Around 2012, containers got a big usability boost, thanks to numerous Linux distributions bringing forth additional deployment options and management tools. Containers running on Linux platforms were transformed into an operating system-level virtualization technology, designed specifically to provide multiple isolated Linux environments on a single Linux host. Linux containers do not require dedicated guest operating systems; instead, they share the host operating system kernel. Elimination of the need for a dedicated operating system also allows containers to spin up much faster than any virtual machine.

Containers were able to use Linux kernel features such as Namespaces, Apparmor, SELinux profiles, chroot and CGroups for creating an isolated operational environment, while Linux security modules added a layer of protection, which promised that access to the host machine and the kernel from containers prevented intrusions. The Linux flavor of containerization also added more flexibility by allowing containers to run different Linux distributions from their host operating system, so long as both operating systems ran on the same CPU architecture.

Linux containers provided the means to create container images based on various Linux distributions, while also incorporating an API for managing the lifecycle of the containers. Linux distributions further included the necessary client tools for interacting with the API, bundled features to take snapshots, and support for migrating container instances from one container host to another.

But while containers running on a Linux platform increased their applicability, there were still several significant challenges to overcome, including unified management, true portability, compatibility, and control of scale.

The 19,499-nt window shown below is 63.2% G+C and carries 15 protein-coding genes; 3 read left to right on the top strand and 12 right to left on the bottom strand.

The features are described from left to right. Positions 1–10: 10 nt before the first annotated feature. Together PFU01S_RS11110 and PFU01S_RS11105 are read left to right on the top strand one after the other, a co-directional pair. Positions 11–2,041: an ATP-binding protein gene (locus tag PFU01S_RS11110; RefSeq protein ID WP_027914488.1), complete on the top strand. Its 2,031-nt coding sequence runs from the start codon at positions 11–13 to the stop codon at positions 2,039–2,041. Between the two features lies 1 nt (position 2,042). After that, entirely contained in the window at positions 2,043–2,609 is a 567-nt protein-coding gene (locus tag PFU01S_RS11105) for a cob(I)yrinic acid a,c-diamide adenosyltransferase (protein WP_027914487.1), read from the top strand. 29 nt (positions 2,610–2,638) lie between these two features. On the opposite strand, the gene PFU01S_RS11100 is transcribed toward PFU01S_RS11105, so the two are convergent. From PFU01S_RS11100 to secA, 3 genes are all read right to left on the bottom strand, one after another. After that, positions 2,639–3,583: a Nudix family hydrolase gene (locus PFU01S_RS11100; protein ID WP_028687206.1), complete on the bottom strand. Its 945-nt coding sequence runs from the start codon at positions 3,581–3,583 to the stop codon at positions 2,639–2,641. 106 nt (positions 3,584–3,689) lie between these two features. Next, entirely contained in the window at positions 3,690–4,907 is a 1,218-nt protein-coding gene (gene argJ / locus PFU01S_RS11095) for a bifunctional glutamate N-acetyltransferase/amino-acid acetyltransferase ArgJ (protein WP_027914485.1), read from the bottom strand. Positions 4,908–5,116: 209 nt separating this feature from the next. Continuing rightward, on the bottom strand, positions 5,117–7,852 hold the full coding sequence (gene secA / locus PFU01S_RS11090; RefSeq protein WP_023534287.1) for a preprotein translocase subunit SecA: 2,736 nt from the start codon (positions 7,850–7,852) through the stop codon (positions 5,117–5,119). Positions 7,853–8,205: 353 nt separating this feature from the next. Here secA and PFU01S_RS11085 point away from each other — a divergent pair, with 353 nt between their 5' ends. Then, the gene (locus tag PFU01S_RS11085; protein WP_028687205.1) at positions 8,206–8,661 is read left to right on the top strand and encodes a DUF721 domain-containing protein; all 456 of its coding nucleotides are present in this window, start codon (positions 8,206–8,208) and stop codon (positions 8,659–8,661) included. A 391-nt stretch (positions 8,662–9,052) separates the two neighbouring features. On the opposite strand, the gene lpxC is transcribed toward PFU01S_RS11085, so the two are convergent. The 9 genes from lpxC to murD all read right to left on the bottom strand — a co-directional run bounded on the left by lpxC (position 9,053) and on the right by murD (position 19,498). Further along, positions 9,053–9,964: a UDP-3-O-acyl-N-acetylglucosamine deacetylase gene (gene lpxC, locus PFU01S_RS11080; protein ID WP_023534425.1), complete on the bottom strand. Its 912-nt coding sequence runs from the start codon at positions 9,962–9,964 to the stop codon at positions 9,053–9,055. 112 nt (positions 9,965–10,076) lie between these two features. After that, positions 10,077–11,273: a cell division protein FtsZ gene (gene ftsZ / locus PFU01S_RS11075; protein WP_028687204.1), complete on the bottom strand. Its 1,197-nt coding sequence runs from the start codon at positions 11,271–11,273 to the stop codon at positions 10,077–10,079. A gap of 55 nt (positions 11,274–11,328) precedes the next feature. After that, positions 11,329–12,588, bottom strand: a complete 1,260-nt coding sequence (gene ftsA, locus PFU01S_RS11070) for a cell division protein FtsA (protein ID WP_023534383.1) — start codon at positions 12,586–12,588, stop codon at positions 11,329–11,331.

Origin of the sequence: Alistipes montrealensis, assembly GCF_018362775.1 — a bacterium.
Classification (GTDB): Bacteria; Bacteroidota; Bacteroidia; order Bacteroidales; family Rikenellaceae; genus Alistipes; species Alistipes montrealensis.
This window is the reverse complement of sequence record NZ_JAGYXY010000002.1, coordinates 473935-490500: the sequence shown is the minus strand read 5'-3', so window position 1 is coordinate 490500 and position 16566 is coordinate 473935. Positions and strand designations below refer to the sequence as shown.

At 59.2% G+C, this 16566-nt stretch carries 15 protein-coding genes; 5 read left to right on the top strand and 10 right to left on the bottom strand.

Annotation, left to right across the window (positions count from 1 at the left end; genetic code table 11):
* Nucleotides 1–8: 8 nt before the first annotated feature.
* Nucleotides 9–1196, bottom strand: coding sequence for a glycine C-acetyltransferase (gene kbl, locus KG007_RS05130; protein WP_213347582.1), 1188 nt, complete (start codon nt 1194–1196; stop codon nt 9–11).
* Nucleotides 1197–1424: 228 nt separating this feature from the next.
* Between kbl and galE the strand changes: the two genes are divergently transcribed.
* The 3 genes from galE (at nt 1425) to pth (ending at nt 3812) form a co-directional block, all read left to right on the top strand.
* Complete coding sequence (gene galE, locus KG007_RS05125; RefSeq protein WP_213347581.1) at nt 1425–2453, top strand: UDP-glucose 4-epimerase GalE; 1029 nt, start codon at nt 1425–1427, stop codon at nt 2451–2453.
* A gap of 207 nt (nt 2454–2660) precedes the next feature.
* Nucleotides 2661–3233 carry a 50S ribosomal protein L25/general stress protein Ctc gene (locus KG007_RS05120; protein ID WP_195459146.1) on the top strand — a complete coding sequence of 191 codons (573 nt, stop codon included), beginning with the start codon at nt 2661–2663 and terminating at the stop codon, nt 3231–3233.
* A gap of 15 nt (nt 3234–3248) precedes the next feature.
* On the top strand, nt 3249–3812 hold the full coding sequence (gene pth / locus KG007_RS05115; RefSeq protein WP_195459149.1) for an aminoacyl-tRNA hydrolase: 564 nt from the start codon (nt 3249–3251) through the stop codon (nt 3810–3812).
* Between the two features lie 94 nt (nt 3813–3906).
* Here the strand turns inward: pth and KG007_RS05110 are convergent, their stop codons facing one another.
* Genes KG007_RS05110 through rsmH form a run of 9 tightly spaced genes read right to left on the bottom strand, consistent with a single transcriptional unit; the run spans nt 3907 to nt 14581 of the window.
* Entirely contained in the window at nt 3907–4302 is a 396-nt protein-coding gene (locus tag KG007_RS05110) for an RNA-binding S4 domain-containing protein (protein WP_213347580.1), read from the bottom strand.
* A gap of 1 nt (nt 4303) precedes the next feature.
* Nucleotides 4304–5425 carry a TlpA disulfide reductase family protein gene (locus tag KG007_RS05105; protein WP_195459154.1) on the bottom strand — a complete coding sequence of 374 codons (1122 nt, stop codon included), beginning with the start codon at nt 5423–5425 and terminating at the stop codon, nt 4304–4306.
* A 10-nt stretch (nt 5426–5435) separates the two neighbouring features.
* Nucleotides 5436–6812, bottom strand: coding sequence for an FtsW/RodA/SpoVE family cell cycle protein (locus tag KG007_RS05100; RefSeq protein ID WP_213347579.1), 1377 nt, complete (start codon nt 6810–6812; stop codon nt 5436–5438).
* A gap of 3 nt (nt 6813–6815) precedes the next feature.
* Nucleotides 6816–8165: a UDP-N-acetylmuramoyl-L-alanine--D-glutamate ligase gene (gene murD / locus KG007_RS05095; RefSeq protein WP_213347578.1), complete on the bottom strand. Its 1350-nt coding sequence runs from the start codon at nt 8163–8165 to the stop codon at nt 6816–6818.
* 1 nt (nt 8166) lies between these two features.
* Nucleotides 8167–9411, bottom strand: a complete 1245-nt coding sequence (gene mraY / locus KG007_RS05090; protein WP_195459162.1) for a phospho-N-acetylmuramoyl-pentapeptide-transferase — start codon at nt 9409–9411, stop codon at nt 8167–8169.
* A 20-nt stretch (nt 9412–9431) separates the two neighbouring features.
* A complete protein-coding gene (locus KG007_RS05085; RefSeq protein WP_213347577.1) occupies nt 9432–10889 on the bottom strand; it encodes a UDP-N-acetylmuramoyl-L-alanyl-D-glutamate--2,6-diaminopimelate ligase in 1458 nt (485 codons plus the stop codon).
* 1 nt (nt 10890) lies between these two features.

Clearing the hurdles

Usage of containers on Linux platforms began to significantly advance with the arrival of Apache Mesos, Google Borg, and Facebook Tupperware, all of which brought varying degrees of container orchestration and cluster management capabilities. These platforms provided the ability to spin up hundreds of containers on demand, as well as support for automated failover, and other mission-critical features required to manage containers at scale. But it wasn’t until the variant of containers that we now call Docker that the shift to containers began in real earnest.

Docker (both the technology and the company) started off as a public PaaS offering called dotCloud. PaaS solutions benefited from container technology, which brought new capabilities, such as live migrations and updates without interruption. In 2013, dotCloud open-sourced its underlying container technology and called it the Docker Project. Growing support for the Docker Project spawned a large community of container adopters. Soon after, dotCloud become Docker, Inc., which in addition to contributing to the Docker container technology, began to build its own management platform.